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James O’Keefe subpoenaed by NH Attorney General

James O’Keefe subpoenaed by NH Attorney General reports that James O’Keefe has been subpoenaed by the New Hampshire Attorney General in connection with his New Hampshire voter-fraud investigation.

James O’Keefe tweeted early Sunday evening that New Hampshire Attorney General Michael Delaney “attempted to serve a criminal grand jury subpoena on me at event in NH”:

James then tweeted:

He’s not the first to try to stop our work through intimidation and the threat of criminal prosecution. But we’re not stopping.

Tomorrow morning we are going to FOIA DOJ for all communications between NH AG and US AG Eric Holder to determine who’s really behind this.

Half tragic and half comic public officials wish to jail journalists for legally exposing facts that run counter to their false narratives.

James O’Keefe and his organization Project Veritas requested ballots in multiple New Hampshire precincts by providing the names of dead voters to election workers, where voters are not required to provide identification. As a result of his investigation, the New Hampshire state senate passed a bill requiring voters to provide identification.


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WarEagle82 | May 6, 2012 at 7:25 pm

Alas, the New Hampshire voter ID law applies only to zombies and other “undead.”

great unknown | May 6, 2012 at 7:30 pm

The current NH AG, Michael Delany, is an appointee of Governor Lynch, a Democrat. He has already come into conflict with the Republican Legislature over his refusal to join other states in their lawsuit against Obamacare. Under the arcane constitutional structure of NH, he managed to get away with a claim that although he is the chief legal officer of the state, he does not have to accept direction from the legislature. He was ultimately supported by the court system.

Of course, this cuts both ways. Three weeks ago he petitioned the legislature for funds to hire an out-of-state firm in order to join a lawsuit against oil companies for “price gouging.” The response [in technical legal/political jargon]: “Go to hell.”

Checks and balances, indeed. Except, he isn’t getting any checks.

    persecutor in reply to great unknown. | May 6, 2012 at 8:04 pm

    The response [in technical legal/political jargon]: “Go to hell.”

    Ah, yes; the venerable legal doctrine of ABI IN MALAM REM!

soon they’ll require national ID, internet SSO equal to legal identity… skyping in won’t help the jackbooted police would just track you down to where your device and national ID are logged on //

James O’Keefe has monetary incentive to put himself into the fray of rough and tumble activism… you and I not so much and would be the first casualties of #war.

    BannedbytheGuardian in reply to OcTEApi. | May 6, 2012 at 10:24 pm

    I think they would easily be able to track you down within 24 hours now if they wanted to. Credit card Cel phone gps numberplate plane ticket.

[…] SHOOTING THE MESSENGER: James O’Keefe Subpoenaed by NH Attorney General. […]

Unfortunately for O’keefe, being a journalist doesn’t give you the right to break the law, I’ve said it to the Occupiers and I’ll say it to him.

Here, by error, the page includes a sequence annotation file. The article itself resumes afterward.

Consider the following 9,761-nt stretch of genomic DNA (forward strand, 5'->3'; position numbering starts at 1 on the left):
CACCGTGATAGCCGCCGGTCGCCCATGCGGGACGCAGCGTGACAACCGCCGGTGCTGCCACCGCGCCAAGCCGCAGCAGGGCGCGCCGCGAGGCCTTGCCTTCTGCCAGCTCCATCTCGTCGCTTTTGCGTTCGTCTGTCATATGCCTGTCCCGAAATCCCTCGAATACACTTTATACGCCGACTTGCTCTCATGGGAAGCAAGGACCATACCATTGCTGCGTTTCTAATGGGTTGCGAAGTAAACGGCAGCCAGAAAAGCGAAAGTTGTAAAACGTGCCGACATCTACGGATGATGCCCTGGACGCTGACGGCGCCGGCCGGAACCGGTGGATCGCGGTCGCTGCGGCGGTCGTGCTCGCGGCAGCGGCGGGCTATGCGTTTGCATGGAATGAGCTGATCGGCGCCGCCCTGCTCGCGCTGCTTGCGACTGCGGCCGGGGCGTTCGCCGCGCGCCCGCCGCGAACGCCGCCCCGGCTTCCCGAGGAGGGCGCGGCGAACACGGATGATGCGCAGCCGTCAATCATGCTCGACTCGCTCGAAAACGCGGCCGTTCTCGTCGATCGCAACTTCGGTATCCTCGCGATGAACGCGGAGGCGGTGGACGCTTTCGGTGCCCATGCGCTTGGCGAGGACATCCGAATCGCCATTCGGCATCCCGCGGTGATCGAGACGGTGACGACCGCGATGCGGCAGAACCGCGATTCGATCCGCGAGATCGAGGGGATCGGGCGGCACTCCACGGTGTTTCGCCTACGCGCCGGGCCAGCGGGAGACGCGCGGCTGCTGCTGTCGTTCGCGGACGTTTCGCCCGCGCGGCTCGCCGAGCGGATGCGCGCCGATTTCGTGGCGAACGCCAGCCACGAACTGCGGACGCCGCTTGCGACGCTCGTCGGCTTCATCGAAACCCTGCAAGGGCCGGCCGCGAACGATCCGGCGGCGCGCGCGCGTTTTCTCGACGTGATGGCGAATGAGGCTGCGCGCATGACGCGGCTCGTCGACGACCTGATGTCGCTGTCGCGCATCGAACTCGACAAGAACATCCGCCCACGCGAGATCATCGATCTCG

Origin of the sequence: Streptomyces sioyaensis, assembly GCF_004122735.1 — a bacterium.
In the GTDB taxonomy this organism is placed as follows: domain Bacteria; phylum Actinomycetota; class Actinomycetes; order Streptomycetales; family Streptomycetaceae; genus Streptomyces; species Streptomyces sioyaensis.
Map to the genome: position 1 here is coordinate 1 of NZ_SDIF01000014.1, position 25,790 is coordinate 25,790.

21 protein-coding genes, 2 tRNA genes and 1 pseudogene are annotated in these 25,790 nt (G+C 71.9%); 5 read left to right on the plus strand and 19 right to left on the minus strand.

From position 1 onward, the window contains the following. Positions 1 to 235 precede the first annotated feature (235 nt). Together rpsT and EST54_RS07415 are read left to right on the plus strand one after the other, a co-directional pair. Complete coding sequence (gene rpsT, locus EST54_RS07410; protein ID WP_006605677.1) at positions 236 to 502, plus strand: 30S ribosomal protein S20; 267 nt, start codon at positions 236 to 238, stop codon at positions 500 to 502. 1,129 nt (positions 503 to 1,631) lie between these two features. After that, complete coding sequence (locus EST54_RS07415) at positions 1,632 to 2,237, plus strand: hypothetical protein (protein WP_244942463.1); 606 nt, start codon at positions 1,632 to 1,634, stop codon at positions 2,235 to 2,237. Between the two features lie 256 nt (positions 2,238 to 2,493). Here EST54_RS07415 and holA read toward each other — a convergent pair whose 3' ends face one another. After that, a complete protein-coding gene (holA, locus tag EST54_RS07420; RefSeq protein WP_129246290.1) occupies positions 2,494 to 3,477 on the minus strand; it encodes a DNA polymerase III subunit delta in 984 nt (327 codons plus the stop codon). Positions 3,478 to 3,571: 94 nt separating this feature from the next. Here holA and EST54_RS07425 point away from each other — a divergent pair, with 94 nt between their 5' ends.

Then again, I’m somewhat biased against O’Keefe. He’s another person using false narratives and false arguments to fight an otherwise important fight, and that’s not the way we should want to win. I remember after his ACORN investigation, he went on a bunch of television shows wearing a “pimp” outfit and let the reporters say that’s how he dressed when he went to the ACORN office, even though he actually went to the ACORN office in a suit. When a reporter questioned whether it was ok to be deceptive like that, he responded “sometimes you have to be deceptive to get the story”. He wasn’t being deceptive to get the story, he was being deceptive about what the story was. That bothers me a lot.

    raven in reply to Awing1. | May 6, 2012 at 8:24 pm

    What law did he break?

    New Hampshire is now drafting a voter ID law in response to this video series. You can thank James O’Keefe. This is the age we live in. This is what it takes.

      Awing1 in reply to raven. | May 6, 2012 at 9:14 pm

      I’m not sure that he did in this case, but nearly every state requires you to sign to get the ballot. That would be forgery in NH.

        dmacleo in reply to Awing1. | May 6, 2012 at 9:30 pm

        so he broke a law you don’t know about?

          Awing1 in reply to dmacleo. | May 6, 2012 at 9:36 pm

          I never said he broke the law. Please quote me where I said that.

          See now why deceptive wording is bad?

          RRR1 in reply to dmacleo. | May 6, 2012 at 10:22 pm

          “I never said he broke the law. Please quote me where I said that.”

          You have got to be kidding me. Are you on something?

          “Unfortunately for O’keefe, being a journalist doesn’t give you the right to break the law, I’ve said it to the Occupiers and I’ll say it to him.”

          Not only is your logic out to lunch, you either have no idea of what you’ve already written in the same subthread or you’re being intentionally deceitful because you know you’re not making any sense.

          Awing1 in reply to dmacleo. | May 6, 2012 at 10:32 pm

          I was being intentionally deceitful to make a point about being deceitful and why I disapprove of O’Keefe. Was that not clear by my statement “See now why deceptive wording is bad?”